What are the financial goals that drive you as an individual? What are the goals that you are proud of achieving, and what are those that took more time than you planned for? 

To be honest, at this stage in my life, my financial goals have little to do with my objectives or needs. I am lucky to be have enough in savings/investments that I don’t have to worry about meeting my economic needs. If I have any financial goals, it is to pass enough along to my children and grandchildren that they have a base to draw on, but not so much that they don’t have an incentive to work and save for themselves.

Looking back, though, I am proudest about the fact (and much of this has to do with luck and my career path) that there are almost no choices that I have had to make in decades, where financial needs were the primary consideration. The greatest blessing for a human being is to be able to never have to think about money, and while I think about markets all the time, money is not even close to the top of the list of key factors in my decisions and choices. I am often asked why I don’t work for a hedge fund, or why I give away my data /classes for free, or why I don’t do consulting and my answer is always the same. I have more enjoyable things to do with my life, and I am lucky enough that I can make these choices.


What causes maximum stress to you in investing, and how have you handled it?

This may sound weird, but I have never felt stress from investing. Don’t get me wrong! I get stressed and worried if my wife, kids or extended family get sick, or even if one of them is having a hard time with life. I even feel stressed when my car will not start, or I am running late for a flight. With my investing, I have a test called the sleep test and here is how it goes. If you lie awake at night, wondering and worrying about your portfolio’s gyrations, you have failed the test. I can tell you honestly that I have never lost a night (or even an hour) of sleep over my portfolio, even on its darkest days.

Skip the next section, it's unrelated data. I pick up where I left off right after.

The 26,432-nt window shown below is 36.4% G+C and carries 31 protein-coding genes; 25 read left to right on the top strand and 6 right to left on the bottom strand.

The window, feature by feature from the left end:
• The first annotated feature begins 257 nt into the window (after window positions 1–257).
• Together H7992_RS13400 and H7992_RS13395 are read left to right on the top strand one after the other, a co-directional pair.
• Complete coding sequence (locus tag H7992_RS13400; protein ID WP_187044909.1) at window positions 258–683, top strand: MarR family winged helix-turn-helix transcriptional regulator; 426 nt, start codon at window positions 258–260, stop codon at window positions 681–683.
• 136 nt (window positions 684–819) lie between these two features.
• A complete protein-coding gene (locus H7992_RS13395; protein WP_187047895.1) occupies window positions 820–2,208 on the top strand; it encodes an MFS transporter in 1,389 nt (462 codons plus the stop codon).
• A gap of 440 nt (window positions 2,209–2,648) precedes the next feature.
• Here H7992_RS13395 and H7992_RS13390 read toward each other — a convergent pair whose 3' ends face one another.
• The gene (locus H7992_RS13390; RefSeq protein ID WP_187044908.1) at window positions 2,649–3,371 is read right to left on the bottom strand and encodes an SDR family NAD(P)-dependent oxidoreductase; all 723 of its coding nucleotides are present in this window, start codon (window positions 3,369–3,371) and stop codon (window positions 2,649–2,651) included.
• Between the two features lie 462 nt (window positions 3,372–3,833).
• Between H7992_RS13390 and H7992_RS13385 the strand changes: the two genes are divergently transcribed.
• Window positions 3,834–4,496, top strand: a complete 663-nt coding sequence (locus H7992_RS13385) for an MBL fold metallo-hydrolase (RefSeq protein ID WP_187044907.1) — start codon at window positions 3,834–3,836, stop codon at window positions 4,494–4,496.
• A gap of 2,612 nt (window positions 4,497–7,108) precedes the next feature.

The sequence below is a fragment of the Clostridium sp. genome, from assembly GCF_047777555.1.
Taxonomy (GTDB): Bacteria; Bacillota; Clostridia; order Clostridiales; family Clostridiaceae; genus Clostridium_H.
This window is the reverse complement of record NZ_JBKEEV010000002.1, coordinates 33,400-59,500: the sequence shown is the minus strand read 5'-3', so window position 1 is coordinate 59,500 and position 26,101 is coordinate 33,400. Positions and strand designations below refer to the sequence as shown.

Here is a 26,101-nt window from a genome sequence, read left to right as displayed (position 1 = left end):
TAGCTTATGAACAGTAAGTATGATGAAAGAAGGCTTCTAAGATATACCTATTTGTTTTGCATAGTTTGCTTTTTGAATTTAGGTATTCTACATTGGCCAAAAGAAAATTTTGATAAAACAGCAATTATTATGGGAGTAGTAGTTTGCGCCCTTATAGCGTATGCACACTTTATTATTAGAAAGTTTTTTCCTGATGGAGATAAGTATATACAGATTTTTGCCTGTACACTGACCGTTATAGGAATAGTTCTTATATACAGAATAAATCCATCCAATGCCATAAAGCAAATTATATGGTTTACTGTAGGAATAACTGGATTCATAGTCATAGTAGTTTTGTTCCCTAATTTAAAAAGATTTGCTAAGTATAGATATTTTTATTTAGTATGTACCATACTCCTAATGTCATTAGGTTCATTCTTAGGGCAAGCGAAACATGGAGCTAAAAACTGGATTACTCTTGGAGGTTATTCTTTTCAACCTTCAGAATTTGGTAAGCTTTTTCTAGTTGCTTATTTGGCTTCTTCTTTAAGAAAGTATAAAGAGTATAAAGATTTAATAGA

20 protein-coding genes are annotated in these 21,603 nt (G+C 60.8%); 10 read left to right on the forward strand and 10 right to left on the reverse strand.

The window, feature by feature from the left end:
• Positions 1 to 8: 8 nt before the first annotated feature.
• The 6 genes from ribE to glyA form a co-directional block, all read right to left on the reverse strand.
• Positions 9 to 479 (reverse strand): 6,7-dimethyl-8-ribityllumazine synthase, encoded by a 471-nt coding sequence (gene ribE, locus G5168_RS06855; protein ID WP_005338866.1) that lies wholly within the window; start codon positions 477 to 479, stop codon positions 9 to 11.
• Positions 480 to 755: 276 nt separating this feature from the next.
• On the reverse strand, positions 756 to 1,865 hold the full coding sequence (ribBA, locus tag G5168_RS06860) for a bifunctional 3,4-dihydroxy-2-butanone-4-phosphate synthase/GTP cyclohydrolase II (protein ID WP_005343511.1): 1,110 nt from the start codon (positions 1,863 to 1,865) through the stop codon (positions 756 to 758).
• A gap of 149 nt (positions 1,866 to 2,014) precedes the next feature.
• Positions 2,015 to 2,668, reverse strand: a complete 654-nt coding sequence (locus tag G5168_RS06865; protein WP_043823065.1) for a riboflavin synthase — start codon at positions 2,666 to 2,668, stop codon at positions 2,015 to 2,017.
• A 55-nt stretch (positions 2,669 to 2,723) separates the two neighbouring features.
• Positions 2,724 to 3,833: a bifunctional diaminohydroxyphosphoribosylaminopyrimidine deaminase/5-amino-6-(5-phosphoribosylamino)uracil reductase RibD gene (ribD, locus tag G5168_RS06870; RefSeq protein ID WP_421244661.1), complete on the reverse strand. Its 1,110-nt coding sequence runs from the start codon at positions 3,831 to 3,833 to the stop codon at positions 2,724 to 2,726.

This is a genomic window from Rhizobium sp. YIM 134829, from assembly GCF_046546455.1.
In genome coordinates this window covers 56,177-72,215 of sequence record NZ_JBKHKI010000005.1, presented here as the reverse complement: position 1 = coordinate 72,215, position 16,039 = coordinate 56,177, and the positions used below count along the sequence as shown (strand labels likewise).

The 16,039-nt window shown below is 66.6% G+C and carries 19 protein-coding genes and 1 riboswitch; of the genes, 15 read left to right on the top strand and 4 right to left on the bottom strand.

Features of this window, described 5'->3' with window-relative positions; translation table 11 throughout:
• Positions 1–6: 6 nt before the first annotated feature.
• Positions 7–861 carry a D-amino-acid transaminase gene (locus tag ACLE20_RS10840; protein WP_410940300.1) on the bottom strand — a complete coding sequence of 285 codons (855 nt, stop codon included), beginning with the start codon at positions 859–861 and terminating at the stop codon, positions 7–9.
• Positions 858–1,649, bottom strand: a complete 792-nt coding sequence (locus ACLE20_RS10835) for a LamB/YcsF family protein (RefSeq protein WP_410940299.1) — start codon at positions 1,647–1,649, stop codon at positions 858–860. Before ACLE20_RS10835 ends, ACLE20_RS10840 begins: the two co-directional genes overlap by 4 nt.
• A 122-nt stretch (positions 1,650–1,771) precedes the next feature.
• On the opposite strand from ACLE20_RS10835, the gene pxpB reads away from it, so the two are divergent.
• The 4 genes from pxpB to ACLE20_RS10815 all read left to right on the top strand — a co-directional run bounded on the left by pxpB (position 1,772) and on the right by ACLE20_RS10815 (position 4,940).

How do you define investing success or failure?

Serenity. If you find a core investment philosophy that fits your personality, you develop strategies that reflected that philosophy and you make your choices after doing as much due diligence, as you can, and the rest is not in your control. Win or lose, I have everything I can, and I don’t second guess myself. Consider it take the karmic path in investing. 


What have been your biggest financial investing successes? And, what about the failures? 

My biggest investing successes (holding Apple from 1999 to 2010, Microsoft from 2013 to today etc.), I would chalk up more to luck, and being at the right place at the right time, than to skill. When you hit a ten-bagger in investing (where you stock goes up ten-fold), it is really luck and perhaps divine intervention that is more responsible, than your skills and models. If by failures, you mean the stocks that I picked that went down a lot, I don’t think of them as failures, since I have more about investing from my mistakes than from my successes. As I see, it is a win/win, no matter what happens. Delusional, I am sure, but it keeps me happy.


If you had to sum it up, what would be those twenty golden words of investing advice for investors across the world?

Investing is about preserving and growing wealth that you earn in other pursuits. It is not a pathway to getting rich quickly.